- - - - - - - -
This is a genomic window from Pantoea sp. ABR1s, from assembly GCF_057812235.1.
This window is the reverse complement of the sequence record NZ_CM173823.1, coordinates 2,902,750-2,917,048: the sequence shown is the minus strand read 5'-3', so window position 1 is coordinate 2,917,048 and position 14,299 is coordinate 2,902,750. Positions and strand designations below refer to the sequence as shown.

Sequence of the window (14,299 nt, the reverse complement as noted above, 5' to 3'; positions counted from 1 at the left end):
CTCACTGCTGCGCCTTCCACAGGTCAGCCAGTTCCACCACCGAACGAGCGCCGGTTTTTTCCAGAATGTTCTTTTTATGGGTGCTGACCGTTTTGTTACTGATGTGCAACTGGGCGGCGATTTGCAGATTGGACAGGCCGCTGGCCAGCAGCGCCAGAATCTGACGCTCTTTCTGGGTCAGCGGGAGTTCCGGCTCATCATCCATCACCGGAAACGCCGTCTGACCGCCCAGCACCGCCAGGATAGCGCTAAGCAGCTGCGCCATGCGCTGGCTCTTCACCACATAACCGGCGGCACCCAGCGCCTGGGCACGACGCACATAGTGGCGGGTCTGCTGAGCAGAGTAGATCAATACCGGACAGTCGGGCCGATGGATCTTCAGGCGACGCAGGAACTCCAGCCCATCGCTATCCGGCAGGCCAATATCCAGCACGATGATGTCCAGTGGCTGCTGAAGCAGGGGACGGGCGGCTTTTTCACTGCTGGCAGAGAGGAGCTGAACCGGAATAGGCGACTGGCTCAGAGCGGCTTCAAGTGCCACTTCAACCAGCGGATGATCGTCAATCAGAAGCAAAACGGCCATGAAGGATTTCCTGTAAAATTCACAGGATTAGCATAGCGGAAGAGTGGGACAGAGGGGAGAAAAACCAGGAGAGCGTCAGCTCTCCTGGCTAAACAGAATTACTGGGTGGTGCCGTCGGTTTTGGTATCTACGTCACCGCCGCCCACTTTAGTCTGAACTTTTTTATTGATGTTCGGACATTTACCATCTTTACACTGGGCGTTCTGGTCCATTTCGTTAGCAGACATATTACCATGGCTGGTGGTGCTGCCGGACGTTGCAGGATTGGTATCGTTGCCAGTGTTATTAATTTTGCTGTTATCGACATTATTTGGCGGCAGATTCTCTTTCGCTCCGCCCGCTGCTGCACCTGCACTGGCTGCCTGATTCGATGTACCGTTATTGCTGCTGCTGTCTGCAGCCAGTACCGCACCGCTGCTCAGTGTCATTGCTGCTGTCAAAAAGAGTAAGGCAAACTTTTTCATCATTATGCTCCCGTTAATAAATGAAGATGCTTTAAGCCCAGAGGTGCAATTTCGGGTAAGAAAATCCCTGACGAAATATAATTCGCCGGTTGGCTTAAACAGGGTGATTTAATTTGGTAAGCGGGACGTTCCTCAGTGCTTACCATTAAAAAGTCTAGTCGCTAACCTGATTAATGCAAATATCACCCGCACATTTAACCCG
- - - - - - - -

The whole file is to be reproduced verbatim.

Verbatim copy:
This is a genomic window from Pantoea sp. ABR1s, from assembly GCF_057812235.1.
This window is the reverse complement of the sequence record NZ_CM173823.1, coordinates 2,902,750-2,917,048: the sequence shown is the minus strand read 5'-3', so window position 1 is coordinate 2,917,048 and position 14,299 is coordinate 2,902,750. Positions and strand designations below refer to the sequence as shown.

Sequence of the window (14,299 nt, the reverse complement as noted above, 5' to 3'; positions counted from 1 at the left end):
CTCACTGCTGCGCCTTCCACAGGTCAGCCAGTTCCACCACCGAACGAGCGCCGGTTTTTTCCAGAATGTTCTTTTTATGGGTGCTGACCGTTTTGTTACTGATGTGCAACTGGGCGGCGATTTGCAGATTGGACAGGCCGCTGGCCAGCAGCGCCAGAATCTGACGCTCTTTCTGGGTCAGCGGGAGTTCCGGCTCATCATCCATCACCGGAAACGCCGTCTGACCGCCCAGCACCGCCAGGATAGCGCTAAGCAGCTGCGCCATGCGCTGGCTCTTCACCACATAACCGGCGGCACCCAGCGCCTGGGCACGACGCACATAGTGGCGGGTCTGCTGAGCAGAGTAGATCAATACCGGACAGTCGGGCCGATGGATCTTCAGGCGACGCAGGAACTCCAGCCCATCGCTATCCGGCAGGCCAATATCCAGCACGATGATGTCCAGTGGCTGCTGAAGCAGGGGACGGGCGGCTTTTTCACTGCTGGCAGAGAGGAGCTGAACCGGAATAGGCGACTGGCTCAGAGCGGCTTCAAGTGCCACTTCAACCAGCGGATGATCGTCAATCAGAAGCAAAACGGCCATGAAGGATTTCCTGTAAAATTCACAGGATTAGCATAGCGGAAGAGTGGGACAGAGGGGAGAAAAACCAGGAGAGCGTCAGCTCTCCTGGCTAAACAGAATTACTGGGTGGTGCCGTCGGTTTTGGTATCTACGTCACCGCCGCCCACTTTAGTCTGAACTTTTTTATTGATGTTCGGACATTTACCATCTTTACACTGGGCGTTCTGGTCCATTTCGTTAGCAGACATATTACCATGGCTGGTGGTGCTGCCGGACGTTGCAGGATTGGTATCGTTGCCAGTGTTATTAATTTTGCTGTTATCGACATTATTTGGCGGCAGATTCTCTTTCGCTCCGCCCGCTGCTGCACCTGCACTGGCTGCCTGATTCGATGTACCGTTATTGCTGCTGCTGTCTGCAGCCAGTACCGCACCGCTGCTCAGTGTCATTGCTGCTGTCAAAAAGAGTAAGGCAAACTTTTTCATCATTATGCTCCCGTTAATAAATGAAGATGCTTTAAGCCCAGAGGTGCAATTTCGGGTAAGAAAATCCCTGACGAAATATAATTCGCCGGTTGGCTTAAACAGGGTGATTTAATTTGGTAAGCGGGACGTTCCTCAGTGCTTACCATTAAAAAGTCTAGTCGCTAACCTGATTAATGCAAATATCACCCGCACATTTAACCCG